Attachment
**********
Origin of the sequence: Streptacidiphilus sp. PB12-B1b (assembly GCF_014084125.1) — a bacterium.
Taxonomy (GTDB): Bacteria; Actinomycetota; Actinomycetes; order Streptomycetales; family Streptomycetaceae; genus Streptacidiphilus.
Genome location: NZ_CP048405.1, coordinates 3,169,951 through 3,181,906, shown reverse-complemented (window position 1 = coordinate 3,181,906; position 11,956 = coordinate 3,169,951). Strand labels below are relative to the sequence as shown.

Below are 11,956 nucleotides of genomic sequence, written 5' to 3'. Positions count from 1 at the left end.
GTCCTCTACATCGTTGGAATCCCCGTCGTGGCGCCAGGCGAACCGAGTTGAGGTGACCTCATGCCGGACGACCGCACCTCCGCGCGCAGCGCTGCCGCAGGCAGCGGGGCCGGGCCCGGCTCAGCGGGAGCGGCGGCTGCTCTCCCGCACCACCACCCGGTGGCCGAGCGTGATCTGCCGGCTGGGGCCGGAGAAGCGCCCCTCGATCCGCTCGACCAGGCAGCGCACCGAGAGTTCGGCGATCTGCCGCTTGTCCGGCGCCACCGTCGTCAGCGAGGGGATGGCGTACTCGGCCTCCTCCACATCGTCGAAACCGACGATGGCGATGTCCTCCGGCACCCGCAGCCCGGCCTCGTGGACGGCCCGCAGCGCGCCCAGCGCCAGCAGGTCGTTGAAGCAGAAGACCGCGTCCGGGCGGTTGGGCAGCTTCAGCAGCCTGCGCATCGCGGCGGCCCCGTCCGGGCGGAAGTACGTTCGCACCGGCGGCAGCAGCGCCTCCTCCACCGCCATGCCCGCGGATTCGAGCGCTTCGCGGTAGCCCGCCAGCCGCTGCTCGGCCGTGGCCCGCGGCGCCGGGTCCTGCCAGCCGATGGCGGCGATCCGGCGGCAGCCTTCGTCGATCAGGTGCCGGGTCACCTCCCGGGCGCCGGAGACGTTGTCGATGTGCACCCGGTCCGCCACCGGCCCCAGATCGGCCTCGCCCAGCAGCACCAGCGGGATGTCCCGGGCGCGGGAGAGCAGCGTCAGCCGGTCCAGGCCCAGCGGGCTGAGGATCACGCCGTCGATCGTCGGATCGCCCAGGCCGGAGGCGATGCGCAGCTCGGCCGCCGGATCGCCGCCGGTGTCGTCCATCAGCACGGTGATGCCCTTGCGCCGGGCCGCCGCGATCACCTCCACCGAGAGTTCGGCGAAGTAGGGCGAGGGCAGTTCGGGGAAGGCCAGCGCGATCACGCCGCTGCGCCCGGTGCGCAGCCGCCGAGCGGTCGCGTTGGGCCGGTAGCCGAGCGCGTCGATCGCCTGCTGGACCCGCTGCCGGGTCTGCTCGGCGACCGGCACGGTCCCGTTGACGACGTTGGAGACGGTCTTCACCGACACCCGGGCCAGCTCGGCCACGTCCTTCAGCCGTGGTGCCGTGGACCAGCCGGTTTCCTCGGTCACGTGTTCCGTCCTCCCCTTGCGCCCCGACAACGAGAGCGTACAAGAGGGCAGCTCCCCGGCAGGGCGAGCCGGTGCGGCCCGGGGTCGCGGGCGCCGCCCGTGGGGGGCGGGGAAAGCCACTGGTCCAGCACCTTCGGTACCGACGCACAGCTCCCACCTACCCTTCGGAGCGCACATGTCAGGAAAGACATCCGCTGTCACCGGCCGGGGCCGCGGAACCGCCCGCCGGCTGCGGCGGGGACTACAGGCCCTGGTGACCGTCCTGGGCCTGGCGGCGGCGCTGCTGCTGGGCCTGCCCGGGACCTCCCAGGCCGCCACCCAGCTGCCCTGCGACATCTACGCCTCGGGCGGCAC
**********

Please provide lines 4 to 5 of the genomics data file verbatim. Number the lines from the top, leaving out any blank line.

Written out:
Below are 11,956 nucleotides of genomic sequence, written 5' to 3'. Positions count from 1 at the left end.
GTCCTCTACATCGTTGGAATCCCCGTCGTGGCGCCAGGCGAACCGAGTTGAGGTGACCTCATGCCGGACGACCGCACCTCCGCGCGCAGCGCTGCCGCAGGCAGCGGGGCCGGGCCCGGCTCAGCGGGAGCGGCGGCTGCTCTCCCGCACCACCACCCGGTGGCCGAGCGTGATCTGCCGGCTGGGGCCGGAGAAGCGCCCCTCGATCCGCTCGACCAGGCAGCGCACCGAGAGTTCGGCGATCTGCCGCTTGTCCGGCGCCACCGTCGTCAGCGAGGGGATGGCGTACTCGGCCTCCTCCACATCGTCGAAACCGACGATGGCGATGTCCTCCGGCACCCGCAGCCCGGCCTCGTGGACGGCCCGCAGCGCGCCCAGCGCCAGCAGGTCGTTGAAGCAGAAGACCGCGTCCGGGCGGTTGGGCAGCTTCAGCAGCCTGCGCATCGCGGCGGCCCCGTCCGGGCGGAAGTACGTTCGCACCGGCGGCAGCAGCGCCTCCTCCACCGCCATGCCCGCGGATTCGAGCGCTTCGCGGTAGCCCGCCAGCCGCTGCTCGGCCGTGGCCCGCGGCGCCGGGTCCTGCCAGCCGATGGCGGCGATCCGGCGGCAGCCTTCGTCGATCAGGTGCCGGGTCACCTCCCGGGCGCCGGAGACGTTGTCGATGTGCACCCGGTCCGCCACCGGCCCCAGATCGGCCTCGCCCAGCAGCACCAGCGGGATGTCCCGGGCGCGGGAGAGCAGCGTCAGCCGGTCCAGGCCCAGCGGGCTGAGGATCACGCCGTCGATCGTCGGATCGCCCAGGCCGGAGGCGATGCGCAGCTCGGCCGCCGGATCGCCGCCGGTGTCGTCCATCAGCACGGTGATGCCCTTGCGCCGGGCCGCCGCGATCACCTCCACCGAGAGTTCGGCGAAGTAGGGCGAGGGCAGTTCGGGGAAGGCCAGCGCGATCACGCCGCTGCGCCCGGTGCGCAGCCGCCGAGCGGTCGCGTTGGGCCGGTAGCCGAGCGCGTCGATCGCCTGCTGGACCCGCTGCCGGGTCTGCTCGGCGACCGGCACGGTCCCGTTGACGACGTTGGAGACGGTCTTCACCGACACCCGGGCCAGCTCGGCCACGTCCTTCAGCCGTGGTGCCGTGGACCAGCCGGTTTCCTCGGTCACGTGTTCCGTCCTCCCCTTGCGCCCCGACAACGAGAGCGTACAAGAGGGCAGCTCCCCGGCAGGGCGAGCCGGTGCGGCCCGGGGTCGCGGGCGCCGCCCGTGGGGGGCGGGGAAAGCCACTGGTCCAGCACCTTCGGTACCGACGCACAGCTCCCACCTACCCTTCGGAGCGCACATGTCAGGAAAGACATCCGCTGTCACCGGCCGGGGCCGCGGAACCGCCCGCCGGCTGCGGCGGGGACTACAGGCCCTGGTGACCGTCCTGGGCCTGGCGGCGGCGCTGCTGCTGGGCCTGCCCGGGACCTCCCAGGCCGCCACCCAGCTGCCCTGCGACATCTACGCCTCGGGCGGCAC